There least amusement where he found the most 18. 310 But is amusement all? studious of song,

And yet ambitious not to sing in vain,

I would not trifle merely, though the world
Be loudest in their praise who do no more.
Yet what can satire, whether grave or gay?
It may correct a foible, may chastise
The freaks of fashion, regulate the dress,
Retrench a sword-blade, or displace a patch;
But where are its sublimer trophies found?

18 Damnant quod non intelligunt. Cic.

Serious should be an author's final views;
Who write for pure amusement, ne'er amuse.
Young. Second Epis. to Pope.


What vice has it subdued? whose heart reclaim'd 320
By rigour, or whom laugh'd into reform?
Alas! Leviathan is not so tamed.

Laugh'd at, he laughs again; and stricken hard,
Turns to the stroke his adamantine scales,
That fear no discipline of human hands.

The pulpit therefore, (and I name it, fill'd
With solemn awe, that bids me well beware
With what intent I touch that holy thing;)
The pulpit, (when the satirist has at last,
Strutting and vapouring in an empty school,
Spent all his force, and made no proselyte ;)
I say the pulpit (in the sober use

Of its legitimate peculiar powers,)



Must stand acknowledged, while the world shall stand, The most important and effectual guard,

Support, and ornament of virtue's cause.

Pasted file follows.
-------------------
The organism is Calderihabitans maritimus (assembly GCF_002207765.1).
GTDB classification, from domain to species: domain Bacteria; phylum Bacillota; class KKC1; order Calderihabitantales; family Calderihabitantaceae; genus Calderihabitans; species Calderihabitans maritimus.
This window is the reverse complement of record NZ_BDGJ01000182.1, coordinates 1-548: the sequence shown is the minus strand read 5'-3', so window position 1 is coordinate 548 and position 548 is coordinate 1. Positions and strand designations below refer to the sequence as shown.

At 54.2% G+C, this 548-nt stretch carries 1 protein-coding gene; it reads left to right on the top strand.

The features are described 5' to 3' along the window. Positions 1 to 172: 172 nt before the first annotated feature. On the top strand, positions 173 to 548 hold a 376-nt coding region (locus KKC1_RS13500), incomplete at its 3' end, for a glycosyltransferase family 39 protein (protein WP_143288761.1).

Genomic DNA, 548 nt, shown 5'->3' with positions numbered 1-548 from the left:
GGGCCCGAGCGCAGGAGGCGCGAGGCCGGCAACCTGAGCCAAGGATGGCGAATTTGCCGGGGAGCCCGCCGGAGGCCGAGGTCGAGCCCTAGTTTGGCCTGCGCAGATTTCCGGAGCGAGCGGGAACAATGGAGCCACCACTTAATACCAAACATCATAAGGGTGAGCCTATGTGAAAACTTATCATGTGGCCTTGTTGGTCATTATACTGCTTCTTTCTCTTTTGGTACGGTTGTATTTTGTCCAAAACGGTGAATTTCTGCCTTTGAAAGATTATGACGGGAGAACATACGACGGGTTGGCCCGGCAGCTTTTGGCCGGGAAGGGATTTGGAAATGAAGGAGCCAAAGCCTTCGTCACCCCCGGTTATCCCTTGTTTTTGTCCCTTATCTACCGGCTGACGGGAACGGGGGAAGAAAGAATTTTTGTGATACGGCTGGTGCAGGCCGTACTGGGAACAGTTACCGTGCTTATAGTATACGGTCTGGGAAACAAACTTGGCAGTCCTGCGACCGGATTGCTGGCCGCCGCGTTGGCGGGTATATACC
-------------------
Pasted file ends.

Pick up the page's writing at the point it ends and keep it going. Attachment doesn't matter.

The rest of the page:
There stands the messenger of truth. There stands

The legate of the skies; his theme divine,
His office sacred, his credentials clear.
By him, the violated law speaks out


Its thunders, and by him, in strains as sweet

As angels use, the gospel whispers peace.
He stablishes the strong, restores the weak,

Reclaims the wanderer, binds the broken heart,
And arm'd himself in panoply complete


Of heavenly temper, furnishes with arms
Bright as his own, and trains by every rule
Of holy discipline, to glorious war,

The sacramental host of God's elect,

Are all such teachers? would to heaven all were! 350 But hark, the Doctor's voice!-fast wedged between

Two empirics he stands, and with swoln cheeks
Inspires the news, his trumpet. Keener far
Than all invective is his bold harangue,
While through that public organ of report
He hails the clergy; and defying shame,
Announces to the world his own and theirs.


He teaches those to read, whom schools dismiss'd,
And colleges, untaught; sells accent, tone,
And emphasis in score, and gives to prayer
The adagio and andante it demands.


He grinds divinity of other days

Down into modern use; transforms old print

To zigzag manuscript, and cheats the eyes
Of gallery critics by a thousand arts.—


Are there who purchase of the Doctor's ware?
Oh name it not in Gath!-it cannot be,

That grave and learned Clerks should need such aid.
He doubtless is in sport, and does but droll,
Assuming thus a rank unknown before,
Grand caterer and dry nurse of the church.

I venerate the man, whose heart is warm,


Whose hands are pure, whose doctrine and whose life Coincident, exhibit lucid proof

That he is honest in the sacred cause.


To such I render more than mere respect,

Whose actions say that they respect themselves.
But loose in morals, and in manners vain,
In conversation frivolous, in dress
Extreme, at once rapacious and profuse,
Frequent in park, with lady at his side,
Ambling and prattling scandal as he goes,
But rare at home, and never at his books,